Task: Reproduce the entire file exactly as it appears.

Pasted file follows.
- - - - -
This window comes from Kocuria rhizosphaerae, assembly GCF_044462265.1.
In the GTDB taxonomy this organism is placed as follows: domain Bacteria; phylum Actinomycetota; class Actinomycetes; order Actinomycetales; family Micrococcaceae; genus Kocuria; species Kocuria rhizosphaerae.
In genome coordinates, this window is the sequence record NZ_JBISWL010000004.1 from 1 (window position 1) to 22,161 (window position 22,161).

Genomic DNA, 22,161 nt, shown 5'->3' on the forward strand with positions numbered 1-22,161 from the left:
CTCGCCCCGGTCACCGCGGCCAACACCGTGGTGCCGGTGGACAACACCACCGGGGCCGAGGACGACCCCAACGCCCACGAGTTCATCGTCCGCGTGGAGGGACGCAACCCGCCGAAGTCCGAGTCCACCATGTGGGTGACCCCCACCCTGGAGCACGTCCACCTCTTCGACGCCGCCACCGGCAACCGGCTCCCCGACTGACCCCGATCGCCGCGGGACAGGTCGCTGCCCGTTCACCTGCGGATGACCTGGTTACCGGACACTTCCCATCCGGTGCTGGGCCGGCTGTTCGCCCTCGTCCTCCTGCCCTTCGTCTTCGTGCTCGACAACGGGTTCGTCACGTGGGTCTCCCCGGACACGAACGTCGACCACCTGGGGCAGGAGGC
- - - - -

This window comes from Kocuria rhizosphaerae, assembly GCF_044462265.1.
In the GTDB taxonomy this organism is placed as follows: domain Bacteria; phylum Actinomycetota; class Actinomycetes; order Actinomycetales; family Micrococcaceae; genus Kocuria; species Kocuria rhizosphaerae.
In genome coordinates, this window is the sequence record NZ_JBISWL010000004.1 from 1 (window position 1) to 22,161 (window position 22,161).

Genomic DNA, 22,161 nt, shown 5'->3' on the forward strand with positions numbered 1-22,161 from the left:
CTCGCCCCGGTCACCGCGGCCAACACCGTGGTGCCGGTGGACAACACCACCGGGGCCGAGGACGACCCCAACGCCCACGAGTTCATCGTCCGCGTGGAGGGACGCAACCCGCCGAAGTCCGAGTCCACCATGTGGGTGACCCCCACCCTGGAGCACGTCCACCTCTTCGACGCCGCCACCGGCAACCGGCTCCCCGACTGACCCCGATCGCCGCGGGACAGGTCGCTGCCCGTTCACCTGCGGATGACCTGGTTACCGGACACTTCCCATCCGGTGCTGGGCCGGCTGTTCGCCCTCGTCCTCCTGCCCTTCGTCTTCGTGCTCGACAACGGGTTCGTCACGTGGGTCTCCCCGGACACGAACGTCGACCACCTGGGGCAGGAGGC